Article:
In support of the amendment to prohibit the sale of puppies and kittens at pet stores, a speaker at the recent Cobb Board of Commissioners public hearing quoted a Centers for Disease Control report linking the 2019 outbreak of an antibiotic-resistant strain of Campylobacter to pet store puppies. Four cases were reported in Georgia, including a teenager who was hospitalized after contracting the disease while working at a Georgia pet store. Per the report, the “(e)pidemiologic and laboratory evidence indicate that contact with puppies, especially those at pet stores, is the likely source of this outbreak.”
In response, Commissioner Keli Gambrill posed the following question: “The next time we have a lettuce outbreak of E-coli or Listeria, are we going to ban the sale of lettuce in grocery stores?”
I appreciate the question and have given it some thought. Yes, an analogy can be made between the retail lettuce and puppy industries. Mass-produced lettuce is harvested, packed into crates and shipped cross-country in freight haulers for sale at grocery stores. Similarly, most pet store puppies are mass-produced at out-of-state high volume commercial breeders (aka “puppy farms” or “puppy mills”), placed in stacked cages and transported in trailers to stores where they are sold for profit. Both “products” are susceptible to contamination and can transmit serious diseases to humans.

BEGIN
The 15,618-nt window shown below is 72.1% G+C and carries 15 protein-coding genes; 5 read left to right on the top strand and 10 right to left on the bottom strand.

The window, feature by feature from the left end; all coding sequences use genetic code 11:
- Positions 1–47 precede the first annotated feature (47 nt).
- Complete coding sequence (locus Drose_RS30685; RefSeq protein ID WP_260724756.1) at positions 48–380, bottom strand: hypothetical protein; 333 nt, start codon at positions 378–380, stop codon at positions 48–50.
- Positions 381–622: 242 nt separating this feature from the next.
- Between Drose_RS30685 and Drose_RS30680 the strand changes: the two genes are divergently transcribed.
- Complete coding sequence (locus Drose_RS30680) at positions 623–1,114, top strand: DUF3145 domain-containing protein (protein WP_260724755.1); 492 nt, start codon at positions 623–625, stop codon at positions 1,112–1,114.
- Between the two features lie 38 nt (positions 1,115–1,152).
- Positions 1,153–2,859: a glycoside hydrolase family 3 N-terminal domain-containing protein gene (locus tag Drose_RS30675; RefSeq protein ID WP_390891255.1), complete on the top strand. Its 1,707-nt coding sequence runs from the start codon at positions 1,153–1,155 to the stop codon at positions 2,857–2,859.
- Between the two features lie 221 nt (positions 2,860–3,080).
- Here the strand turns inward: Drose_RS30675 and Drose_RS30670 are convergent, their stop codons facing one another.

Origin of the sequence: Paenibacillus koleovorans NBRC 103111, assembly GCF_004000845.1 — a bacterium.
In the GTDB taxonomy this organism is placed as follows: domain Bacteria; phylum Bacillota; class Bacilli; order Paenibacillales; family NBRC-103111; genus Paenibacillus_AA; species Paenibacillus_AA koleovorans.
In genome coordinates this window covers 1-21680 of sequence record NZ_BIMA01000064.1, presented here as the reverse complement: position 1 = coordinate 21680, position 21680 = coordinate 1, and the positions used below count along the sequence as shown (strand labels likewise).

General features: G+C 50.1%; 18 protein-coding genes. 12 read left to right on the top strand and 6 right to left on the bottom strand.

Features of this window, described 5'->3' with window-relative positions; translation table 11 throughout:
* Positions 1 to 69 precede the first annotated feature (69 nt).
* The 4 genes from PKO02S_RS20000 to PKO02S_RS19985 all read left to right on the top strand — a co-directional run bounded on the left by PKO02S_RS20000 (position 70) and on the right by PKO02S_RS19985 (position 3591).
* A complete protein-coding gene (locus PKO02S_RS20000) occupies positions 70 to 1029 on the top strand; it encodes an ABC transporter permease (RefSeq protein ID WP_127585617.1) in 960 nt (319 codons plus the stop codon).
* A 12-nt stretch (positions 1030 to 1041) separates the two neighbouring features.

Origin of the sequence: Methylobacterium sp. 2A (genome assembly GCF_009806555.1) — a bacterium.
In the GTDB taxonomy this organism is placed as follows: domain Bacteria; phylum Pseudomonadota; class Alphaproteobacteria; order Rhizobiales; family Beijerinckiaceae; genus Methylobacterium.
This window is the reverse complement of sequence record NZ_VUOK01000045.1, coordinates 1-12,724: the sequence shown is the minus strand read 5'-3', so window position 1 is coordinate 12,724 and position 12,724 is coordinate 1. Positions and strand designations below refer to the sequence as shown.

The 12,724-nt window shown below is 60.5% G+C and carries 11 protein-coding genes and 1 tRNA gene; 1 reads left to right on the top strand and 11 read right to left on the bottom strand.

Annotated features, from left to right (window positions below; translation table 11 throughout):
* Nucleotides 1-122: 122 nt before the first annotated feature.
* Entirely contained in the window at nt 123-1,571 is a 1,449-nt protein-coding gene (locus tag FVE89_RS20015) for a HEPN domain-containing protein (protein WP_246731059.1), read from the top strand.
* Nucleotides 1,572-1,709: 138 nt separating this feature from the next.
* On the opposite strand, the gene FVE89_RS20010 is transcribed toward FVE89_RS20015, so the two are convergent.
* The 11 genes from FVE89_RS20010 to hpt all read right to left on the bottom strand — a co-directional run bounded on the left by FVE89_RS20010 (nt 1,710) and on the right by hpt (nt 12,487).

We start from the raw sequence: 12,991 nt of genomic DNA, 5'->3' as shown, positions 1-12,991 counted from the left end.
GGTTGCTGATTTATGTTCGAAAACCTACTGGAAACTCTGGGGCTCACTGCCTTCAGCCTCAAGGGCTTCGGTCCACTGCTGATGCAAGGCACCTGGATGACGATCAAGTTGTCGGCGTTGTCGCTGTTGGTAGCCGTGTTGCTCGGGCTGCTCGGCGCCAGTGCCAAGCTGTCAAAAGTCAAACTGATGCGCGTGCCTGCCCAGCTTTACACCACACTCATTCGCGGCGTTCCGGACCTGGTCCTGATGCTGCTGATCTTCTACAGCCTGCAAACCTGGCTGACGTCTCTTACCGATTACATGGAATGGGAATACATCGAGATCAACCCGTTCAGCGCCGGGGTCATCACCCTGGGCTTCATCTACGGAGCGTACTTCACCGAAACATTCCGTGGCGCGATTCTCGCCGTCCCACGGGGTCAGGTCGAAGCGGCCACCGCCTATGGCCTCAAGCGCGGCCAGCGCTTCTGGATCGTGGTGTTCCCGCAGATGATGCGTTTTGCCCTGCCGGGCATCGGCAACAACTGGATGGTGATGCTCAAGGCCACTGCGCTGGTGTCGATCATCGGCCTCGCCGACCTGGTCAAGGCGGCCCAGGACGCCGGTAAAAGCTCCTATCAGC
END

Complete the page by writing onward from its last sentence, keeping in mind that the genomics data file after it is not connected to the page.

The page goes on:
That is where the similarities end. Lettuce does not experience fear, pain or suffering. Lettuce does not need care, food, water or medication during travel and no harm comes from picking lettuce too early. Most pet store puppies are taken from their dam before the recommended minimum age of eight weeks, require extensive care in transport due to weakened immune systems, and all puppies experience pain and fear. Finally, farmers who grow food are generally subjected to heightened inspection, regulation and enforcement compared to the commercial dog breeding industry.
National retail chains such as PetSmart and Petco don’t sell puppies and kittens, and most local pet stores don’t either. Mom & Pups, The Good Dog Co. and Top Dogs, for example. These stores provide the example we should embrace and promote. I recommend rescuing a kitten or puppy or purchasing from responsible local breeders, who welcome buyers into their homes and are proud to show off their property and the puppies’ dam and sire — like three breeders in Georgia where I buy gun dogs and bird dogs for up to 80% less than the cost of a typical pet store puppy.
Cynthia L. Patton